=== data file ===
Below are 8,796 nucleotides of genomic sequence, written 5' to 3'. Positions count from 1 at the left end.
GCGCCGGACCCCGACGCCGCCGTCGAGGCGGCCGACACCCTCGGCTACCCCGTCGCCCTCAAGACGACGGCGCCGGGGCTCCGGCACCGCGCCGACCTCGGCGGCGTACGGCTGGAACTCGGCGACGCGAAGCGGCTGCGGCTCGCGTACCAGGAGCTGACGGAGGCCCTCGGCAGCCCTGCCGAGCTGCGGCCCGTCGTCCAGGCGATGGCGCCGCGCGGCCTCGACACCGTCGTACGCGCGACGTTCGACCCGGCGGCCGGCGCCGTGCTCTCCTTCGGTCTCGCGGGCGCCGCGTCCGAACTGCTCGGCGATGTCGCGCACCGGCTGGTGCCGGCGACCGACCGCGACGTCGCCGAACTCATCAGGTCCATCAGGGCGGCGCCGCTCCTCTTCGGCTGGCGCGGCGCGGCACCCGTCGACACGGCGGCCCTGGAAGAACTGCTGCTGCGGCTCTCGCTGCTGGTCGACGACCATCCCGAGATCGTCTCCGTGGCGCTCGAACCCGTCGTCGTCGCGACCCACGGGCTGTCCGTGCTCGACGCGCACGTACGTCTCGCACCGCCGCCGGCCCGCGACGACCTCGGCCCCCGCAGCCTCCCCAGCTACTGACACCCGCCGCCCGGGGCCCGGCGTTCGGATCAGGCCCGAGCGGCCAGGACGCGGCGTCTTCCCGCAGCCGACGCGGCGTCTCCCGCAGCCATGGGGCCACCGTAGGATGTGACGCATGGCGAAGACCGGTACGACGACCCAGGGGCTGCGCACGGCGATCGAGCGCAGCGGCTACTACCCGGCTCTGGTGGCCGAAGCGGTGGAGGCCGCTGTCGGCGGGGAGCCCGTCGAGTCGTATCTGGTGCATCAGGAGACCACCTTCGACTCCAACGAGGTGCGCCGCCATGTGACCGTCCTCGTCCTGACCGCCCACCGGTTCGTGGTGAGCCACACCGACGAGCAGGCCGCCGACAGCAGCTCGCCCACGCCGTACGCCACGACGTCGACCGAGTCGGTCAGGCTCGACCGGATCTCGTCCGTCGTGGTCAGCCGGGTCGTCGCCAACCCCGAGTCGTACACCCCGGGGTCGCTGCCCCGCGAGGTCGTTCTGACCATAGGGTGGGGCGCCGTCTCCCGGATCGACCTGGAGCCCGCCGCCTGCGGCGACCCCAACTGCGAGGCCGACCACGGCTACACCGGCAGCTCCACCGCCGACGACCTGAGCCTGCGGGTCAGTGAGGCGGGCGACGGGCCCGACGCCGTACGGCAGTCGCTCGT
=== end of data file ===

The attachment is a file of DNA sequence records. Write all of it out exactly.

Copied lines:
Below are 8,796 nucleotides of genomic sequence, written 5' to 3'. Positions count from 1 at the left end.
GCGCCGGACCCCGACGCCGCCGTCGAGGCGGCCGACACCCTCGGCTACCCCGTCGCCCTCAAGACGACGGCGCCGGGGCTCCGGCACCGCGCCGACCTCGGCGGCGTACGGCTGGAACTCGGCGACGCGAAGCGGCTGCGGCTCGCGTACCAGGAGCTGACGGAGGCCCTCGGCAGCCCTGCCGAGCTGCGGCCCGTCGTCCAGGCGATGGCGCCGCGCGGCCTCGACACCGTCGTACGCGCGACGTTCGACCCGGCGGCCGGCGCCGTGCTCTCCTTCGGTCTCGCGGGCGCCGCGTCCGAACTGCTCGGCGATGTCGCGCACCGGCTGGTGCCGGCGACCGACCGCGACGTCGCCGAACTCATCAGGTCCATCAGGGCGGCGCCGCTCCTCTTCGGCTGGCGCGGCGCGGCACCCGTCGACACGGCGGCCCTGGAAGAACTGCTGCTGCGGCTCTCGCTGCTGGTCGACGACCATCCCGAGATCGTCTCCGTGGCGCTCGAACCCGTCGTCGTCGCGACCCACGGGCTGTCCGTGCTCGACGCGCACGTACGTCTCGCACCGCCGCCGGCCCGCGACGACCTCGGCCCCCGCAGCCTCCCCAGCTACTGACACCCGCCGCCCGGGGCCCGGCGTTCGGATCAGGCCCGAGCGGCCAGGACGCGGCGTCTTCCCGCAGCCGACGCGGCGTCTCCCGCAGCCATGGGGCCACCGTAGGATGTGACGCATGGCGAAGACCGGTACGACGACCCAGGGGCTGCGCACGGCGATCGAGCGCAGCGGCTACTACCCGGCTCTGGTGGCCGAAGCGGTGGAGGCCGCTGTCGGCGGGGAGCCCGTCGAGTCGTATCTGGTGCATCAGGAGACCACCTTCGACTCCAACGAGGTGCGCCGCCATGTGACCGTCCTCGTCCTGACCGCCCACCGGTTCGTGGTGAGCCACACCGACGAGCAGGCCGCCGACAGCAGCTCGCCCACGCCGTACGCCACGACGTCGACCGAGTCGGTCAGGCTCGACCGGATCTCGTCCGTCGTGGTCAGCCGGGTCGTCGCCAACCCCGAGTCGTACACCCCGGGGTCGCTGCCCCGCGAGGTCGTTCTGACCATAGGGTGGGGCGCCGTCTCCCGGATCGACCTGGAGCCCGCCGCCTGCGGCGACCCCAACTGCGAGGCCGACCACGGCTACACCGGCAGCTCCACCGCCGACGACCTGAGCCTGCGGGTCAGTGAGGCGGGCGACGGGCCCGACGCCGTACGGCAGTCGCTCGT